If Not The ANC, Then Who?

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If parliament had 24 months to make the Electoral Act constitutional by allowing individual citizens to contest elections at all levels, we are now left with just 22 months. As our timelines on social media platforms were flooded with #ANCFriday at the end of July, another fault with how we conduct our elections became apparent in thought, we do not allow citizens to abstain on the ballot.

As we all know, elections are where we choose a policy mix that speaks to us as the citizenry. That is, what party has a pragmatic policy that most resonates with me and has the willingness and capacity to implement that policy. That is our feedback loop, it lacks the option to declare all options as collectively mediocre and not worthy of public office. That is why we need the people to be able to abstain on the ballot, not through absenteeism, it is not the same.

#ANCFriday was met with greater dissent this time than in previous instances. It lacked taste and could not have been timed any worse. The case against an ANC government has been growing and the constant decline from the peak of a two-thirds majority testifies to that. The flaunting of lockdown regulations and corruption allegations add to a list that should not be allowed to grow any further for a country that plans to soar in future. The people of the Republic have chosen the ANC since 1994. However, after engaging some ANC voters, the decision is not because of the absolute trust that they have in the capacity of their party, it is a mix of emotional attachment and reluctance to choose other parties. Even ANC officials who are honest enough agree that voting for their party is not the best decision for the Republic.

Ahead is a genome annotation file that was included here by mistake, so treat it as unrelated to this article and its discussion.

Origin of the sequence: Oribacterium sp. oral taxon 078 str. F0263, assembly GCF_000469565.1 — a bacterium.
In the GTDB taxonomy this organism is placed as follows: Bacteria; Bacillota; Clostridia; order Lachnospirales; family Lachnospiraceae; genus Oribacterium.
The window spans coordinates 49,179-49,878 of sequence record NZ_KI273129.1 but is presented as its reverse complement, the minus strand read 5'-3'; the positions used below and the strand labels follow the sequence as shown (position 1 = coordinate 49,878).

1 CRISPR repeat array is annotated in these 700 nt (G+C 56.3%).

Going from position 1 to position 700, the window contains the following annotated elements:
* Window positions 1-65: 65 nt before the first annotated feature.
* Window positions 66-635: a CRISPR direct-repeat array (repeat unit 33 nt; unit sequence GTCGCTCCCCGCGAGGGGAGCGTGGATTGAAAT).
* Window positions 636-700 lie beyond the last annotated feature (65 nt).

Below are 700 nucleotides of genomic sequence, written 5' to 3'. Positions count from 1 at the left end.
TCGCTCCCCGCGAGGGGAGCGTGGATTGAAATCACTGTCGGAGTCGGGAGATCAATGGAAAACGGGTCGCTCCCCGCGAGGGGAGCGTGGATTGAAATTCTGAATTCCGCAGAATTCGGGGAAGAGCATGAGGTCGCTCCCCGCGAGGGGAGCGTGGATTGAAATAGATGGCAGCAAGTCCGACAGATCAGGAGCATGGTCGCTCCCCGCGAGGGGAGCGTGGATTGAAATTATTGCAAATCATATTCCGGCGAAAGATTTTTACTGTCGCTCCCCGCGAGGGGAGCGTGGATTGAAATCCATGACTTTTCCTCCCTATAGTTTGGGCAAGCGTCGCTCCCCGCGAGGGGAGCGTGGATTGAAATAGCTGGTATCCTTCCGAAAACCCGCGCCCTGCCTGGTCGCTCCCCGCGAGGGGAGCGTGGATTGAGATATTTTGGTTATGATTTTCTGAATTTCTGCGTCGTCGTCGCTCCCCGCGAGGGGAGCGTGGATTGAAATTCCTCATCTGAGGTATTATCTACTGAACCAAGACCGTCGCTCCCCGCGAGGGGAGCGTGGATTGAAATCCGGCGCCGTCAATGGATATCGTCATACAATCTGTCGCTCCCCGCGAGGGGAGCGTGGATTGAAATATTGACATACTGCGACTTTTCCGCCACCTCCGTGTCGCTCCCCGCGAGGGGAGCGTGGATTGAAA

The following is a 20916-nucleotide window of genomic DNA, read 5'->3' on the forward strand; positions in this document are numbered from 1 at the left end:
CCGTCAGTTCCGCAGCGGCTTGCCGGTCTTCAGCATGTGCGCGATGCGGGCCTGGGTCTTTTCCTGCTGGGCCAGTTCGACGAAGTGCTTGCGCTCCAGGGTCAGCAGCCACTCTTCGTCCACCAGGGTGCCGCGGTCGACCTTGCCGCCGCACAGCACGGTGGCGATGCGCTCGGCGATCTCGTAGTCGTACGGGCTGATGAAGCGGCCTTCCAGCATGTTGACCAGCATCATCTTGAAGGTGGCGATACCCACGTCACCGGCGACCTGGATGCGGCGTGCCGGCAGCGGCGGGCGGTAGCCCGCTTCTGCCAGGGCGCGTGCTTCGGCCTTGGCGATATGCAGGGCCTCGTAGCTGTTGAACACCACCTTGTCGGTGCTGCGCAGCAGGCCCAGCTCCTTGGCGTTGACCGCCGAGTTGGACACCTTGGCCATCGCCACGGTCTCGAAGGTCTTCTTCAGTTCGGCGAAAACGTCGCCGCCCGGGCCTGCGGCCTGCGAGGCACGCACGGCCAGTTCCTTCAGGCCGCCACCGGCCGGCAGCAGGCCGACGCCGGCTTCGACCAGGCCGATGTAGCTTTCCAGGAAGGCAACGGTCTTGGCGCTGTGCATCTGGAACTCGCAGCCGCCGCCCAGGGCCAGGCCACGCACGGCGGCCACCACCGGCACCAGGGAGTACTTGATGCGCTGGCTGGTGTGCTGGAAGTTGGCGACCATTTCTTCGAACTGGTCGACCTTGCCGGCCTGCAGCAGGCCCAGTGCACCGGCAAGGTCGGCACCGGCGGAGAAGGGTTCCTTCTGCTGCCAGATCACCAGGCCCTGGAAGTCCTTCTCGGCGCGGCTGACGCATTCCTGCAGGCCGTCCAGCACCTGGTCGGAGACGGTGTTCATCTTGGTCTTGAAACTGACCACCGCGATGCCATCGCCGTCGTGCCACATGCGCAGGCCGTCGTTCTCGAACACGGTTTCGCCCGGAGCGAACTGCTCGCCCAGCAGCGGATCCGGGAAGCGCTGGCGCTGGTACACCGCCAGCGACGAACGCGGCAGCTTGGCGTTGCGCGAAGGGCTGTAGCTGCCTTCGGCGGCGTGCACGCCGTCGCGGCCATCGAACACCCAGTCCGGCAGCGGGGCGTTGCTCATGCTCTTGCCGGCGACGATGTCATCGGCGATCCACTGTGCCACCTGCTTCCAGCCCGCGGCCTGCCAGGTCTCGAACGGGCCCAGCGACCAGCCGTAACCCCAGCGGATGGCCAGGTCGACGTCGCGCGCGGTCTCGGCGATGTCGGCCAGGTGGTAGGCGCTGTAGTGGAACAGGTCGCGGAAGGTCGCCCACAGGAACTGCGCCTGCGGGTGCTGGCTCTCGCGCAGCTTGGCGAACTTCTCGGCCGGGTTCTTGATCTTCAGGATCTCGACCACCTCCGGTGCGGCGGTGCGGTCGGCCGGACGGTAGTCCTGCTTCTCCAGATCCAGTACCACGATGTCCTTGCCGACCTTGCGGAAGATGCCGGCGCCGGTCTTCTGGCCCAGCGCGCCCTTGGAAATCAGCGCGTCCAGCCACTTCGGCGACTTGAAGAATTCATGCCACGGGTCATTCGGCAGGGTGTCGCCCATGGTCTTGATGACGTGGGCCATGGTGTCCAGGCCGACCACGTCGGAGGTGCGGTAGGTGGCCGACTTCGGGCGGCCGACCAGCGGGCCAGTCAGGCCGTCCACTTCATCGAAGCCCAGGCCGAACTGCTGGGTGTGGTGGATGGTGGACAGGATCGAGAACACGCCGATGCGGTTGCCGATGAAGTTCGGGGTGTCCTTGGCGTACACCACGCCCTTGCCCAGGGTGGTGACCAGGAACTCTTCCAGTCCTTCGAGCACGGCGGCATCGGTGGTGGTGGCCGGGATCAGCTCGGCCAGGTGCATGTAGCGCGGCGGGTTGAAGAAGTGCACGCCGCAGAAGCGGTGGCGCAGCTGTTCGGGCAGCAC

For a section of the population, maintaining that no party has earned their vote so they will opt for the ANC doesn’t seem contradictory at all. Well, it’s irresponsible and dishonest, contradictory is a light way of putting it. The ANC-led government has done it all, from stealing from us to beating us up and even killing South Africans. Regardless of the bar being low, by these standards, the bar is beneath the ground now. As an ANC voter, how do you tell your party that you don’t endorse all this if we have failed to convince you as the opposition to vote for us or if you simply refuse to vote for any other party? Abstaining as an option on the ballot is the solution.

The option to abstain on the ballot would not just be a relief to ANC supporters, there are South Africans who simply do not go to vote and that is what IEC generally registers as ‘abstaining’ and that is a problem. Not going to vote could be due to the inability to go to vote or because no party has captured your imagination. Now, for some citizens, their imaginations are not captured because they do not avail themselves to be courted by political parties. There exists a more interesting group though, those who have availed themselves to be courted but were left underwhelmed by the choices. It is this group of society that should be allowed to have their say, to express what they find to be lack of choices. As a registered member of the EFF, not speaking on behalf of the party, I can only be challenged and encouraged to do better if a member of society says that all choices are a collective failure in the voting booth. That is how all parties who believe in their moral and ideological ground ought to respond to rejection by voters.